Rough roads through rugged, wild bush in semi-arid areas often lead to the most beautiful of destinations, CATHERINE NJIRU discovers
“Hold tight…” Chris beams as we drive through a bumpy road inside Samburu Game Reserve. Before the game drive started, Chris had warned about the road ahead: “Anytime I say hold tight, grab the straps or handrails and hold tight to avoid bouncing out of your seat.”
Then there was a ‘watchout’ warning—for trees and branches spreading out on the paths. “Understood?” asked Chris, a Samburu professional guide. “Yes,” I said. “Any more questions?” “No”. The instructions were clear, but blame mobile phones.
The first time I got thrown out of my seat, I was tossed up as the van meandered through a steep, narrow path. So, I went up as the vehicle slid down fast. I was thrown hard against the seat in front.
The second time, I almost made it over the seat in front of me, only waking up in the middle of a high jump. So I decided put away my phone to concentrate and enjoy the drive. The next time Chris shouted ‘watch out,’ I ducked fast.
They say that a rough road often leads to a beautiful destination. “This Northern reserve is famous for the Samburu Special Five,” says Chris. The beisa oryx, reticulated giraffe, grevy’s zebra, gerenuk antelope and Somali ostrich.
Chris knew the land and its animals well. He knew the weather and the roads, shortcuts, different hideouts and other natural elements. Within an hour of setting off, I had already ticked off Somali ostrich, the first of our Samburu Five. Being on safari with Chris meant that we not only encountered more animals but also identified with nature. He constantly communicated on his walkie-talkie.
The radio was loud, so I was getting whatever issue they were discussing. “Ile mahali ya jana, pale kando ya mto.” “Sawa sawa,” Chris replied on our behalf. Chris suddenly switched off the engine and allowed the vehicle to stop.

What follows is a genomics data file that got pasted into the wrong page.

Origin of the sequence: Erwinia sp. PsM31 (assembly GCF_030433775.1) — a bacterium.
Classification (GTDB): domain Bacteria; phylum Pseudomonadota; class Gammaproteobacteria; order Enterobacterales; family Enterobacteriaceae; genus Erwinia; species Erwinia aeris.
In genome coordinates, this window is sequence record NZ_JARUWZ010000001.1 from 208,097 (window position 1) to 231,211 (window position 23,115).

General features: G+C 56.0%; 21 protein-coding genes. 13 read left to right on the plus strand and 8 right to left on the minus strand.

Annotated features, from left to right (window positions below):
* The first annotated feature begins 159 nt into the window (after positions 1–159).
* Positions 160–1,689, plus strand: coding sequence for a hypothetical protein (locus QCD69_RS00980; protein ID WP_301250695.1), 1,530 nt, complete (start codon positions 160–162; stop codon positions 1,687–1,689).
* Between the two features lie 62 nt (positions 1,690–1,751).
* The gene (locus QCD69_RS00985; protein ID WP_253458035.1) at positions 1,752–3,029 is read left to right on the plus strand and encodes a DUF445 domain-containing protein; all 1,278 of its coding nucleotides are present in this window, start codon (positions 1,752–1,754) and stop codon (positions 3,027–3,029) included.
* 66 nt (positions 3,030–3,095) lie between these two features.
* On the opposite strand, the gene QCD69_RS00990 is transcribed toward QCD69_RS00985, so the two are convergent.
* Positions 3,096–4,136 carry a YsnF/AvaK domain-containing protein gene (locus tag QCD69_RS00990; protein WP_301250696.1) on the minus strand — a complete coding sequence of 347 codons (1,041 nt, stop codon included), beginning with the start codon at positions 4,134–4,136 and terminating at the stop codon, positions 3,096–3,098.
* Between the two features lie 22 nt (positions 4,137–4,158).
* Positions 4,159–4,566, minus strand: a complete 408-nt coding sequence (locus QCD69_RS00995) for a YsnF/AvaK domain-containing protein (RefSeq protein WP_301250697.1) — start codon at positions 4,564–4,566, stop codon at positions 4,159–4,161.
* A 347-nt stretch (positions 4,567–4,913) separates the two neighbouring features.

Without a word, he pointed to a nearby tree. There, draped on a branch, was a large male leopard, a sinuous thing of black spots, grace and untold beauty. I couldn’t thank Samburu more for breaking my game-drive jinx. I have done close to four safari destinations before, but never spotted any of the big cats. It was ever dik dik, here dik dik there. The first time I saw these fellas by, I was amused by their two-by-two nature.
You know, the ‘how sweets’ and ‘aaaaws’. Lovebirds for life. But I kept spotting them again and again and thought, why not divorce already! Judge all you can but if you’ve been in that situation where you’re really anticipating to see one of the big five but mother nature thinks otherwise, all you can see are dik diks, then you’ll relate. But I digress. So, there the leopard was, starring back as if to say, ‘I gatchu. I gatchu.’
Then he paraded, posed and at some point said ‘cheeeese’ in their language – what a slay king! As if that wasn’t enough, as we are heading back to the tents after a successful drive, we spot a large herd of elephants. Chris: “Sh..sh. No noise here”.
They are fully aware of our presence but are not spooked since Chris kinda understands their language and acts accordingly. The jumbos are completely comfortable with our being here. One elephant walks closer, looks directly at us and lifts her trunk, sniffing the air.
Judging us? We sit still. I wonder what she is thinking. Just then, she pees, more like a waterfall break. Elephants can urinate up to 155 litres at a go! We feel like the luckiest people on earth. Being this close to such ‘friendly’ elephants in their natural habitat is astounding.
Samburu Intrepids Tented Camp is a beautiful, luxurious camp designed to allow guests privacy and comfort while living in the truly wild African bush. So peaceful! a honeymoon destination. The self-contained tents are nicely decorated and hung under thatched roofs.
Naughty monkies hang or walk around, so we are advised to zip-up our tents and hold the doormat against a stool to keep them at bay. Apparently, these monkeys don’t respect women — chauvinists, in this day and age?
I vow to confront them and let them know just how empowered women have become. If someone had requested to host me in Samburu before, I would have laughed the idea off. I was wrong. Perfect getaway and I’ll definitely be back.